I used to plan these obsessive lectures, with long, detailed notes. I would write everything in — even the corny jokes I was going to make — and plan not only for the questions I was going to ask but for all the possible answers I could foresee. Can you spell Control Freak, boys and girls? One day in my second semester of teaching a 4/4 load, the wheels fell off the bus and I was panicked. I’d marked all night, I was exhausted, and I had a class to teach armed only with my copy of the novel, my margin notes, and about three ideas I wanted them to take home. I walked into class and, terrified, began to just ask questions based on the questions I had posed to the text in my margin notes. We had the best. discussion. ever. And I never looked back.

There is a book for everything.

Then would you read a Sustaining Book, such as would help and comfort a Wedged Bear in Great Tightness.

Books are comforting. I probably don’t need to tell you that; you’re reading Book Riot. But sometimes I forget that I am, for the most part, teaching 18- and 19-year-olds who are having VERY BIG MOMENTS and for whom the books I choose surprisingly turn out to be their own Sustaining Book.  Of course, this isn’t literary criticism, but it’s a way into the book, and sometimes that’s a great start.

Sometimes the essay murders the idea.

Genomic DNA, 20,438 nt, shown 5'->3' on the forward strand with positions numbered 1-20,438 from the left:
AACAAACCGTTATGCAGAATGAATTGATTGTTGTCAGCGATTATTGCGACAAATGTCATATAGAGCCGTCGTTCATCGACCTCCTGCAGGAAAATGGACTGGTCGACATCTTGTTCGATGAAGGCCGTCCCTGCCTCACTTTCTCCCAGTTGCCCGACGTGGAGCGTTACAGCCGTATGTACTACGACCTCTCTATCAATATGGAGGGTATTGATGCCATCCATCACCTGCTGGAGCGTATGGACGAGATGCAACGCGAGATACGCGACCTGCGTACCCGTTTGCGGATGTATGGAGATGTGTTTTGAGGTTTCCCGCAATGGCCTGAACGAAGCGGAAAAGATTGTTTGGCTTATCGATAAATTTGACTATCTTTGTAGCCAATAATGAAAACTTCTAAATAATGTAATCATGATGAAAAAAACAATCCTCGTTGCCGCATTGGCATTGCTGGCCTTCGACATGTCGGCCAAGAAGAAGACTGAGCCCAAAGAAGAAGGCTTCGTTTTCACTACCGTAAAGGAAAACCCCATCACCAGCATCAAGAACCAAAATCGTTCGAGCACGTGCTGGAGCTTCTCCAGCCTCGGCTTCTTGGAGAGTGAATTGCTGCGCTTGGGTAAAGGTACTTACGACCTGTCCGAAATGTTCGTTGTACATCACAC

When you are a Bear of Very Little Brain, and you Think of Things, you find sometimes that a Thing which seemed very Thingish inside you is quite different when it gets out into the open and has other people looking at it.

I have these marvellous conversations with students about texts where they can really see deep, thoughtful interconnections of ideas. They leave my office and I sit there, in a trance, because all of a sudden I’m thinking about the text in a whole new way. And then I read the essay from the same student, and I feel like I’ve been hit by a train. But you know, thinking Thingish Things is hard work and takes quite a lot of practice; writing Thingish Things down and retaining their Thingishness is an order of magnitude larger again. So I now try to build in lots of chances to discuss Thingish Things in different ways before the essay approaches, hoping some of the Thingishness can shine through.